Welcome, Fools, to part 21 of our several-thousand-part series, "Better Know a Stock Picker," which is loosely -- but not too loosely -- based on Stephen Colbert's "Better Know a District" from The Colbert Report.

Like Stephen and his thorough investigations into America's congressional districts, each week I take a look at a fund you may want to own. What's on tap this week?

Bruce (BRUFX)

Expense ratio


Fund size

$261 million in assets

1-year return


5-year return


10-year return


Source: Morningstar

Top 10 holdings


% of Assets

Arena Resources (NYSE:ARD)




AirBoss of America




Terremark Worldwide 9% notes


America Service Group (NASDAQ:ASGR)


Curagen 4% notes


SPACEHAB 8% and 5.5% notes


Isis Pharmaceuticals Cv 5.5% notes


Epix Med 3% notes


Source: Morningstar

Meet Robert and Jeff Bruce
The fightin' team at the Bruce Fund is led by the father-and-son team of Robert and Jeff Bruce, who yesterday enjoyed their 23rd anniversary in the mutual fund business.

It's been a good run; father and son have together amassed a remarkable record in sticking it to the Street's stockinistas. For example, over the 15-year period ended in December 2004, the Bruce Fund returned 15.4% annually, 4% a year better than the S&P 500. And over the past 10 years, Bruce has whacked the S&P by a margin of 19.88% vs. 8.31% annually.

Certainly that record benefited from a spectacular 2003 and 2004, during which Bruce earned market-thumping returns of 66.8% and 57.2%, respectively. But this fund isn't some two-hit wonder. Bruce outperformed its category average in 2005, and it's doing so again -- by 6% -- this year, according to Yahoo! Finance. Eat that, Wall Street.

How they invest
What's the secret to the fund's success? Robert and Jeff aren't eager to say. My search of the Web shows exactly zero interviews given by the pair. And further attempts to dig into the fund at its Web home were met with what appeared to be a dead link. (Well, it's either that, or Robert and Jeff have me on notice.)

We press on nonetheless, by sifting through the latest letter to shareholders and Bruce's off-the-wall investments. First, let's review the letter, which says that Bruce has taken a more conservative stance in its investments recently, because of uncertainty in the markets and economy. That's fund code-speak for a lack of bargains.

For that reason, Robert and Jeff write, roughly 38% of the fund was in cash as of the annual report in June. With value geeks and-growth huggers alike driving the Dow over 12,000 as of this writing, there's every reason to believe that Bruce still has a plurality of its assets in cash.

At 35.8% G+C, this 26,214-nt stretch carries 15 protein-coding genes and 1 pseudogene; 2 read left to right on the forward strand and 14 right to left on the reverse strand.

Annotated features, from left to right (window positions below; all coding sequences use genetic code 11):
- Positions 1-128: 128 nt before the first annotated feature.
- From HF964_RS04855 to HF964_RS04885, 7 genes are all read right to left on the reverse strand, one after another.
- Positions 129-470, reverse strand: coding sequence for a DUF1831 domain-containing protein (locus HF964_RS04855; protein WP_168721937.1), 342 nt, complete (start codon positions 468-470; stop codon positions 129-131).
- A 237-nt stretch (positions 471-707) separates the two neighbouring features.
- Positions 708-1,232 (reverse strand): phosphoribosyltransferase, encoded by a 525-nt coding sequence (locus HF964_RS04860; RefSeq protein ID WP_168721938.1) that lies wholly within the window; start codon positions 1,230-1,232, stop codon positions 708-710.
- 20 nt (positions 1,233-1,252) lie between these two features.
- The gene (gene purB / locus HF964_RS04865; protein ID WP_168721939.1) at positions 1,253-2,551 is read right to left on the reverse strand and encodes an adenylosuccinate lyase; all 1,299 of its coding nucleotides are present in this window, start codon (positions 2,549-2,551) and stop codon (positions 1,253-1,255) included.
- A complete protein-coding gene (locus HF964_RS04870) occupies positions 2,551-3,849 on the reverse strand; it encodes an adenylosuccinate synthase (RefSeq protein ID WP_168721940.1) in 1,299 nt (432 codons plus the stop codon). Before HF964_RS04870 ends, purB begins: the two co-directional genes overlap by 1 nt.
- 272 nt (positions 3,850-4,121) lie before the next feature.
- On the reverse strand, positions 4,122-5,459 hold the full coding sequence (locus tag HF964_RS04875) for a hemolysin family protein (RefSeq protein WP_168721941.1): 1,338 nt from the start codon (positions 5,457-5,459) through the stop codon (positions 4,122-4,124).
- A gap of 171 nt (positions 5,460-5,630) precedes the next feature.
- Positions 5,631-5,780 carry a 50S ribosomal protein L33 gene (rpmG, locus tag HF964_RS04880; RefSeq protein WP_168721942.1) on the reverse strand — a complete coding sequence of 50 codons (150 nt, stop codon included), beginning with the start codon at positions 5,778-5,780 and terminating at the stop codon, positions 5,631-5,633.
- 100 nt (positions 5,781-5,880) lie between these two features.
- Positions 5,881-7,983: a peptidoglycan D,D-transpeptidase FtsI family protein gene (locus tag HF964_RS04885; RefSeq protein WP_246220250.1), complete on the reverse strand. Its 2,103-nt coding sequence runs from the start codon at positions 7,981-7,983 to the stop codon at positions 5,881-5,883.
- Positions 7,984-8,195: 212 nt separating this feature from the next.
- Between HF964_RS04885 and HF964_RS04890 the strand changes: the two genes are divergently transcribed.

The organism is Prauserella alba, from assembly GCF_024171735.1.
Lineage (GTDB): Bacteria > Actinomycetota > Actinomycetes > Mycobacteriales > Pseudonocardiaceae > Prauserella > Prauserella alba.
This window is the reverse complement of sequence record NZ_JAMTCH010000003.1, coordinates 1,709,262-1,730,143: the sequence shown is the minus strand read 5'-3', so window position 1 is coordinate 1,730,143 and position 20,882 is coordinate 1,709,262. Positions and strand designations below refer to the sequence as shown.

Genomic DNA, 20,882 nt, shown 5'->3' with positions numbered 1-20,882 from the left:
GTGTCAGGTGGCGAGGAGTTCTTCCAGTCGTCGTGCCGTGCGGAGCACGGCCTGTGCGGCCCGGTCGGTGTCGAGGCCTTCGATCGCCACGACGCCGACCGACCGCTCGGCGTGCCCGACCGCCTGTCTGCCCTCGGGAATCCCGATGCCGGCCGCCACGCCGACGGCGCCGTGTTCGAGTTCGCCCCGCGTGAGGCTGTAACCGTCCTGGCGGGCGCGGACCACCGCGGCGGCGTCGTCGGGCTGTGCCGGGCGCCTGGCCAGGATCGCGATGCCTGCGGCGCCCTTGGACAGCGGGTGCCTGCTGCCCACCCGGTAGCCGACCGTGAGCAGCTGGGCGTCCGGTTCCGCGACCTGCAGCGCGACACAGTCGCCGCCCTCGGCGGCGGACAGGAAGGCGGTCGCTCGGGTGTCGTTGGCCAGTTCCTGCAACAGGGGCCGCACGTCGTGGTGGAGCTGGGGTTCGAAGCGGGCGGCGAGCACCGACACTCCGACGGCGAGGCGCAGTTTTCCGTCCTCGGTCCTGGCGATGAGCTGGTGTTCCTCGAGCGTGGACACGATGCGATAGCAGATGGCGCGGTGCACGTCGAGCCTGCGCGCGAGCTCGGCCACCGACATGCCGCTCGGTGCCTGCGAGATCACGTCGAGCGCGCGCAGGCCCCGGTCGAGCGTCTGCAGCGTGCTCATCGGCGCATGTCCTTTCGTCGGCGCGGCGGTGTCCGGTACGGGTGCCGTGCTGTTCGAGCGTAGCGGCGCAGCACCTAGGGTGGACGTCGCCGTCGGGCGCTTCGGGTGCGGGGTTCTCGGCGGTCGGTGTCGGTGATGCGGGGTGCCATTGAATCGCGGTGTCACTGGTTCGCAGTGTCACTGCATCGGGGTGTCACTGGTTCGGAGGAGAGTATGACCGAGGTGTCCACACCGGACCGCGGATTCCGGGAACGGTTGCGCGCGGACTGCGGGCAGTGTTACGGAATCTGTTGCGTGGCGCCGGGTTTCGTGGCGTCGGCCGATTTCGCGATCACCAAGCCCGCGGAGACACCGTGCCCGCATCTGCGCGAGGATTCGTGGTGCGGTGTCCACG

The rest, however, may be in convertible notes and beaten-down stocks. Both American Italian Pasta (NYSE:PLB) and Internet Capital Group (NASDAQ:ICGE) are both core holdings, as are Merck (NYSE:MRK) and Elan (NYSE:ELN).

Is this fund for you?
Can the Bruce team deliver like Peter Lynch? Its scrounge-for-value approach has certainly worked well for top-notch stock pickers such as Marty Whitman, while the hunt-for-yield strategy has been kind to billionaire bond investor Bill Gross. Bruce seems to borrow from both approaches to its and its shareholders' benefit.

What's more, the fund sports a championship-caliber expense ratio of just 0.94%. I'll take that any day if I can get the performance Bruce has historically delivered. And yet Motley Fool Champion Funds advisor Shannon Zimmerman hasn't yet seen fit to add Bruce to his portfolio. I may find that somewhat mystifying, but it's hard to argue with Shannon; his picks have outdistanced their relative benchmarks by nearly 8% as of this writing. (Try the service free for 30 days to get a peek at the entire portfolio of Champs.)

That's this week's profile. See you back here next week, fund nation. Good night.

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Fool contributor Tim Beyers is a regular viewer of The Colbert Report. (Stay the course.) Tim didn't own shares in any of the companies mentioned in this story at the time of publication. Get the skinny on all of the stocks in Tim's portfolio by checking his Fool profile. Merck was a former Income Investor pick. The Motley Fool's disclosure policy is always championship-caliber.